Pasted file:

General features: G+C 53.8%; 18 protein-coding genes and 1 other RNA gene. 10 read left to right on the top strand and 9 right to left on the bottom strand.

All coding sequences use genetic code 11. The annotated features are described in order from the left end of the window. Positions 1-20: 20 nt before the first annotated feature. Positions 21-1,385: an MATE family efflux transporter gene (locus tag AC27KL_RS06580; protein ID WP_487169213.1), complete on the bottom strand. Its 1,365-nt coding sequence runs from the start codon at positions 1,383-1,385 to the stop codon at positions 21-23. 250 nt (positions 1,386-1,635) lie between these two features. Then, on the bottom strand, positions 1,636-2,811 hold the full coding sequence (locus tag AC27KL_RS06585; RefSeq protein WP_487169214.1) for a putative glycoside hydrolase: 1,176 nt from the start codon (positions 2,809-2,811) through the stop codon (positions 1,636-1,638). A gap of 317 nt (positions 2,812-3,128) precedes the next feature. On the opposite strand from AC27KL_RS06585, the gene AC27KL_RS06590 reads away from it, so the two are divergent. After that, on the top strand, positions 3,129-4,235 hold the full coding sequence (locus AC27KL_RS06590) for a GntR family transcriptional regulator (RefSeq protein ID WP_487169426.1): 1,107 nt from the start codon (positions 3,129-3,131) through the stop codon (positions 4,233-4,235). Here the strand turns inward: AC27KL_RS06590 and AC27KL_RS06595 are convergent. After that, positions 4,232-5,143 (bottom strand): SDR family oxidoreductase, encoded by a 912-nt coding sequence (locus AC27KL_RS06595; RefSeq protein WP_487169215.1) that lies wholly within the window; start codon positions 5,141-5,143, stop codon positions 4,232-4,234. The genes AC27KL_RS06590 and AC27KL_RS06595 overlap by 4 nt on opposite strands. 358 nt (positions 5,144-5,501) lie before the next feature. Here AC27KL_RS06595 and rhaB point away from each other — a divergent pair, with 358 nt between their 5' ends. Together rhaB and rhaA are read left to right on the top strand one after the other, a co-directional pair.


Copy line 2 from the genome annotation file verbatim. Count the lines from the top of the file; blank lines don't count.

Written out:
All coding sequences use genetic code 11. The annotated features are described in order from the left end of the window. Positions 1-20: 20 nt before the first annotated feature. Positions 21-1,385: an MATE family efflux transporter gene (locus tag AC27KL_RS06580; protein ID WP_487169213.1), complete on the bottom strand. Its 1,365-nt coding sequence runs from the start codon at positions 1,383-1,385 to the stop codon at positions 21-23. 250 nt (positions 1,386-1,635) lie between these two features. Then, on the bottom strand, positions 1,636-2,811 hold the full coding sequence (locus tag AC27KL_RS06585; RefSeq protein WP_487169214.1) for a putative glycoside hydrolase: 1,176 nt from the start codon (positions 2,809-2,811) through the stop codon (positions 1,636-1,638). A gap of 317 nt (positions 2,812-3,128) precedes the next feature. On the opposite strand from AC27KL_RS06585, the gene AC27KL_RS06590 reads away from it, so the two are divergent. After that, on the top strand, positions 3,129-4,235 hold the full coding sequence (locus AC27KL_RS06590) for a GntR family transcriptional regulator (RefSeq protein ID WP_487169426.1): 1,107 nt from the start codon (positions 3,129-3,131) through the stop codon (positions 4,233-4,235). Here the strand turns inward: AC27KL_RS06590 and AC27KL_RS06595 are convergent. After that, positions 4,232-5,143 (bottom strand): SDR family oxidoreductase, encoded by a 912-nt coding sequence (locus AC27KL_RS06595; RefSeq protein WP_487169215.1) that lies wholly within the window; start codon positions 5,141-5,143, stop codon positions 4,232-4,234. The genes AC27KL_RS06590 and AC27KL_RS06595 overlap by 4 nt on opposite strands. 358 nt (positions 5,144-5,501) lie before the next feature. Here AC27KL_RS06595 and rhaB point away from each other — a divergent pair, with 358 nt between their 5' ends. Together rhaB and rhaA are read left to right on the top strand one after the other, a co-directional pair.